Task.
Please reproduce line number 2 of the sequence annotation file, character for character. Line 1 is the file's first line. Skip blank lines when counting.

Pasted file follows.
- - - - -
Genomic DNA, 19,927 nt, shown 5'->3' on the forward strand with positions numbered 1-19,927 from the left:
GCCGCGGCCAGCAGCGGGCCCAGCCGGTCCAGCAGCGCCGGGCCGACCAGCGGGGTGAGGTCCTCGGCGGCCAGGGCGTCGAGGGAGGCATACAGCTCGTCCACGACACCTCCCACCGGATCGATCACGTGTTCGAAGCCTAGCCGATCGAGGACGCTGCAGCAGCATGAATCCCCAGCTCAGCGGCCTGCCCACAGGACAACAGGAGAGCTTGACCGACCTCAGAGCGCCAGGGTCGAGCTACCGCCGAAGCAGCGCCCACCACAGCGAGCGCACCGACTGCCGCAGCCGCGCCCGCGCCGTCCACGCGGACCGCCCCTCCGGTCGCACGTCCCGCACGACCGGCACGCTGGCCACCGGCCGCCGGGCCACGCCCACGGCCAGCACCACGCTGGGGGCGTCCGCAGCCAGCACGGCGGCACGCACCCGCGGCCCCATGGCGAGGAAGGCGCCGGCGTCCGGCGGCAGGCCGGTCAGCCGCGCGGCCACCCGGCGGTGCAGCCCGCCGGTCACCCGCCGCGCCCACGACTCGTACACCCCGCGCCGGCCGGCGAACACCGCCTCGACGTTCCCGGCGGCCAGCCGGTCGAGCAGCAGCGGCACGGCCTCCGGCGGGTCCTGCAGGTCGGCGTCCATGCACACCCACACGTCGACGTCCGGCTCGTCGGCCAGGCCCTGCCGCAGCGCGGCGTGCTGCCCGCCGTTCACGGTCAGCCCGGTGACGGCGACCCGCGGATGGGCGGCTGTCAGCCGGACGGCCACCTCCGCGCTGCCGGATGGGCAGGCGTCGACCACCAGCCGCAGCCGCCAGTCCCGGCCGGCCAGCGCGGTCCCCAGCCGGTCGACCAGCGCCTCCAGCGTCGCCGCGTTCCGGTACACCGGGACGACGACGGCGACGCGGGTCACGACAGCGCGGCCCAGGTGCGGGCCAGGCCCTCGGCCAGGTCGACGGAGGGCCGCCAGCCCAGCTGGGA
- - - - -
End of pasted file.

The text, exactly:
GCCGCGGCCAGCAGCGGGCCCAGCCGGTCCAGCAGCGCCGGGCCGACCAGCGGGGTGAGGTCCTCGGCGGCCAGGGCGTCGAGGGAGGCATACAGCTCGTCCACGACACCTCCCACCGGATCGATCACGTGTTCGAAGCCTAGCCGATCGAGGACGCTGCAGCAGCATGAATCCCCAGCTCAGCGGCCTGCCCACAGGACAACAGGAGAGCTTGACCGACCTCAGAGCGCCAGGGTCGAGCTACCGCCGAAGCAGCGCCCACCACAGCGAGCGCACCGACTGCCGCAGCCGCGCCCGCGCCGTCCACGCGGACCGCCCCTCCGGTCGCACGTCCCGCACGACCGGCACGCTGGCCACCGGCCGCCGGGCCACGCCCACGGCCAGCACCACGCTGGGGGCGTCCGCAGCCAGCACGGCGGCACGCACCCGCGGCCCCATGGCGAGGAAGGCGCCGGCGTCCGGCGGCAGGCCGGTCAGCCGCGCGGCCACCCGGCGGTGCAGCCCGCCGGTCACCCGCCGCGCCCACGACTCGTACACCCCGCGCCGGCCGGCGAACACCGCCTCGACGTTCCCGGCGGCCAGCCGGTCGAGCAGCAGCGGCACGGCCTCCGGCGGGTCCTGCAGGTCGGCGTCCATGCACACCCACACGTCGACGTCCGGCTCGTCGGCCAGGCCCTGCCGCAGCGCGGCGTGCTGCCCGCCGTTCACGGTCAGCCCGGTGACGGCGACCCGCGGATGGGCGGCTGTCAGCCGGACGGCCACCTCCGCGCTGCCGGATGGGCAGGCGTCGACCACCAGCCGCAGCCGCCAGTCCCGGCCGGCCAGCGCGGTCCCCAGCCGGTCGACCAGCGCCTCCAGCGTCGCCGCGTTCCGGTACACCGGGACGACGACGGCGACGCGGGTCACGACAGCGCGGCCCAGGTGCGGGCCAGGCCCTCGGCCAGGTCGACGGAGGGCCGCCAGCCCAGCTGGGA